The GIPA requires that direct-to-consumer genetic testing companies must obtain authorization. The regulated companies must obtain separate and express consent for: the primary use of the genetic data, the storage of consumers’ biological samples, uses of the genetic data other than the primary use, disclosures of the genetic data, and subsequent directed facilitation of marketing or marketing at the consumer based on their order, purchase, reception or use of a genetic testing product or service.
Such authorization must be easily revocable, and revocation must be honored within 30 days of the revocation.
As a baseline, the direct-to-consumer genetic testing companies must implement and maintain security procedures to protect consumer genetic data against unauthorized access, destruction, use, modification, or disclosure. At the same time, they need to make it easy for consumers to access their genetic data, delete their account and genetic data, and have their biological samples destroyed.
Neither persons nor public entities may discriminate against consumers who exercise any of their rights in the GIPA.
As a specific prohibition, direct-to-consumer genetic testing companies may not disclose a consumer’s genetic data to any entity that is responsible for making decisions regarding health insurance, life insurance, long-term care insurance, disability insurance, or employment or to entities that advise such companies. The only circumstance in which a direct-to-consumer genetic testing company may overcome this prohibition is if the entity is not primarily engaged in administering the listed insurances or employment AND the consumer’s genetic data is not disclosed to the entity in that entity’s capacity as a party that is responsible for such administration AND any agent of the entity that is involved in administration is prohibited from accessing the consumer’s genetic data.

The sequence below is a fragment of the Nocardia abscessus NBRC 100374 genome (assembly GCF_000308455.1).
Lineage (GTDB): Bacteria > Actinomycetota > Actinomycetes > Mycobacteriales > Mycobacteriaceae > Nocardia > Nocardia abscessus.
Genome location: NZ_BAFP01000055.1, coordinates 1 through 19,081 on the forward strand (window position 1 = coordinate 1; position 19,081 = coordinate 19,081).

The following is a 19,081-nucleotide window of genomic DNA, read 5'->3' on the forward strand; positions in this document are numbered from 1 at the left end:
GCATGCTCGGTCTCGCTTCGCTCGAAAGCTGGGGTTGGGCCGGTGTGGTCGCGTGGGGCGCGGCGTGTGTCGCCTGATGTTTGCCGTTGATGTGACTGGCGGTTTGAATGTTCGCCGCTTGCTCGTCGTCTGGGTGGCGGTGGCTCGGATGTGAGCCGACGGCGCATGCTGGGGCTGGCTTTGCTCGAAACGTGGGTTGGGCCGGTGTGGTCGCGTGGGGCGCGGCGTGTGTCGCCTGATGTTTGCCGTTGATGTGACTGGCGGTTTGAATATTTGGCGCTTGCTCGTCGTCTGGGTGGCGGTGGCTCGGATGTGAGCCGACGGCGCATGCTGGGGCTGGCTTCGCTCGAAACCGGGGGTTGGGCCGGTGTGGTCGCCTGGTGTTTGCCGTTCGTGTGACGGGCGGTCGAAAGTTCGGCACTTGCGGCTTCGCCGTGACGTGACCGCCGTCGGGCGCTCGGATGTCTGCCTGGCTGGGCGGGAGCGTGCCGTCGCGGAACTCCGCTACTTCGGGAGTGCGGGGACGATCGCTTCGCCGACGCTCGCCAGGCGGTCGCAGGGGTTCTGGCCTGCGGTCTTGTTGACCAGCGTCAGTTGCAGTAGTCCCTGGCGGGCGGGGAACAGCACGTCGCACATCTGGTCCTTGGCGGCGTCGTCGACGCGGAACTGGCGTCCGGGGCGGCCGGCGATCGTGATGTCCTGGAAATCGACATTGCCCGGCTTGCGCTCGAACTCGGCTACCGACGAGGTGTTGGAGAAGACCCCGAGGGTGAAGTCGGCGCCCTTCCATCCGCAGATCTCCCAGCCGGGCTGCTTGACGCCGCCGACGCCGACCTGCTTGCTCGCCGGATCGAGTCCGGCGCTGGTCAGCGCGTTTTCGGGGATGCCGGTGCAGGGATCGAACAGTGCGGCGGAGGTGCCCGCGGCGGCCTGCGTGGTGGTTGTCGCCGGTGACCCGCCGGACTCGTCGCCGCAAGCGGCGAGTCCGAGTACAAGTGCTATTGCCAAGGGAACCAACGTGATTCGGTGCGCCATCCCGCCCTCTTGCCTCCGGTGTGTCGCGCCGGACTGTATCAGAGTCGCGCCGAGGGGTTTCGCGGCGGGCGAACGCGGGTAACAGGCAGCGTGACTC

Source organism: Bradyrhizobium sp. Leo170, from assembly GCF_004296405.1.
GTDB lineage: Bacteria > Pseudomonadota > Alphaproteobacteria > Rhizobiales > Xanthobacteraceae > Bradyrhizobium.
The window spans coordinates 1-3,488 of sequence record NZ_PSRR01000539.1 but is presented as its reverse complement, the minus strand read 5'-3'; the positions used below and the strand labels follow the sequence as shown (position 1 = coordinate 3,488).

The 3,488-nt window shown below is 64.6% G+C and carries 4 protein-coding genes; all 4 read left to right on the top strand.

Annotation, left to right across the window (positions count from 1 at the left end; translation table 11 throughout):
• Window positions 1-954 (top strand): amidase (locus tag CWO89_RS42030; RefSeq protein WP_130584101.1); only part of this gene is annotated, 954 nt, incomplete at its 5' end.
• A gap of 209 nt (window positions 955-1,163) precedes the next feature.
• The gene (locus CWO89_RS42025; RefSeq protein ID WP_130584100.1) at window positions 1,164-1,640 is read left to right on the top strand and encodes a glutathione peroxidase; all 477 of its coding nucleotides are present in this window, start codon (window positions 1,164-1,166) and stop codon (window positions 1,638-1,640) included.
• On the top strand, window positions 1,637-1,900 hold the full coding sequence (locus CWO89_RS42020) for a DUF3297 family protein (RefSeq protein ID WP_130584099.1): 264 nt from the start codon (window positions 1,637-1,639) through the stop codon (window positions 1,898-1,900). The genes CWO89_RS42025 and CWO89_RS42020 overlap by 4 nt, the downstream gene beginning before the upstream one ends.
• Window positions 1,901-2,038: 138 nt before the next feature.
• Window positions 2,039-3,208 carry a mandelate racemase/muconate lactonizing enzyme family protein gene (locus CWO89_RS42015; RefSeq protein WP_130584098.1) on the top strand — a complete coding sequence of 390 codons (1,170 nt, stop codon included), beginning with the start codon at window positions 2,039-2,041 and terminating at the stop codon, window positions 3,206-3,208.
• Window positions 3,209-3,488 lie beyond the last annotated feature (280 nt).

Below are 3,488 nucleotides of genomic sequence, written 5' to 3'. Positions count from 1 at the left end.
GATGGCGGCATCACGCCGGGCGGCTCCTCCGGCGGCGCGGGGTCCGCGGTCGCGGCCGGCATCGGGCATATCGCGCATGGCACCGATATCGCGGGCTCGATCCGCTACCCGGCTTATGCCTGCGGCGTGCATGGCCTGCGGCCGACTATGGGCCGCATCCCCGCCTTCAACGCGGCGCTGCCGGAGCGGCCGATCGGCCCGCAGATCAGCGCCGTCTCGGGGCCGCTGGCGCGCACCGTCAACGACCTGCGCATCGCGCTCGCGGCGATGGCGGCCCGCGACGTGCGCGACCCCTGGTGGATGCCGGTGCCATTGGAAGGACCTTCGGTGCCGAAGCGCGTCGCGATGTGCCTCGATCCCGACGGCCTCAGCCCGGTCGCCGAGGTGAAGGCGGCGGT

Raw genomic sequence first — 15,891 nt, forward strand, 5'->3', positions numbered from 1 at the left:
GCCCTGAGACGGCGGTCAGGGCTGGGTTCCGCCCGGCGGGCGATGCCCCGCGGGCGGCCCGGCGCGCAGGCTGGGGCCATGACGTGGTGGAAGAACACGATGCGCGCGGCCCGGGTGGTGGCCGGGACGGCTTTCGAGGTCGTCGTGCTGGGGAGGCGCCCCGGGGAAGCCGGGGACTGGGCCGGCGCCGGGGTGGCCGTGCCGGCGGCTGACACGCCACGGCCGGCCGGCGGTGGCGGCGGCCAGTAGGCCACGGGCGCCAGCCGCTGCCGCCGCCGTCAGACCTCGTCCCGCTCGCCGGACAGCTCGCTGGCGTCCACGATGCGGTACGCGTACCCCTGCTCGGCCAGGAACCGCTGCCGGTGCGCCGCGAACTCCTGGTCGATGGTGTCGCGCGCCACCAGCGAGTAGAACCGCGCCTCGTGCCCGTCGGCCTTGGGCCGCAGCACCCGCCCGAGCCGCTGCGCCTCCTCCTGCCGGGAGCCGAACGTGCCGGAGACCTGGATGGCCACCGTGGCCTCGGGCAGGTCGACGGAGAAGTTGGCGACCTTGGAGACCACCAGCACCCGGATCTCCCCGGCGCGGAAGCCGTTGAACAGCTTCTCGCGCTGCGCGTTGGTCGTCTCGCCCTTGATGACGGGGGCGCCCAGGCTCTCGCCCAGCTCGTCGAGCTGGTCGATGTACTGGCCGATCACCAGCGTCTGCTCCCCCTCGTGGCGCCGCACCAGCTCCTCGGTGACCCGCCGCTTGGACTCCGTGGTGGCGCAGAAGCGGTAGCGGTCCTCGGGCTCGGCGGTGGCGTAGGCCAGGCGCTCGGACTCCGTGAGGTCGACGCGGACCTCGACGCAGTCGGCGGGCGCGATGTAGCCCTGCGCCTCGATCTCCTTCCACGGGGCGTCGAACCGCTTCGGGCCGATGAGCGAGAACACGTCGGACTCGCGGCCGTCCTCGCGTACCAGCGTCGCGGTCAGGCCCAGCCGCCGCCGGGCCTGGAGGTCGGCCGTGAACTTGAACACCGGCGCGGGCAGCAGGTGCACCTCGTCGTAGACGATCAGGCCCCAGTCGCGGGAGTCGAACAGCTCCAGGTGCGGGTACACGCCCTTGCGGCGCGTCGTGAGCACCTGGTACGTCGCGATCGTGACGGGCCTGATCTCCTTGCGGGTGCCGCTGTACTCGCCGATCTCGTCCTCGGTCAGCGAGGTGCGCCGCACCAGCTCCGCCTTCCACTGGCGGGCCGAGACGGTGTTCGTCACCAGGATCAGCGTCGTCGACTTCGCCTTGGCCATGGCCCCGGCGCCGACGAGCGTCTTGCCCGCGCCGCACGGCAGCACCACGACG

Violations of the GIPA can lead to fines up to $1,000 per violation.
Willful violations of the GIPA result in fines between $1,000 and $10,000. Enforcement will be permitted by the California Attorney General, district attorneys, and in some circumstances county attorneys, city attorneys, or city prosecutors. Each violation of the GIPA counts as a separate, actionable violation.
If your organization is or may be a direct-to-consumer genetic testing company, Clarip can help. We help our clients with transparency with simplified privacy policies and layered privacy notices. We provide a consent management platform to ensure that any genetic data collected, used, maintained, or disclosed has the proper consent/authorization. We perform data risk intelligence scans to reduce the unintentional sharing of data, which is all the more important with sensitive data, such as genetic data. If you’d like more information, visit us at www.clarip.com or call us at 1-888-252-5653.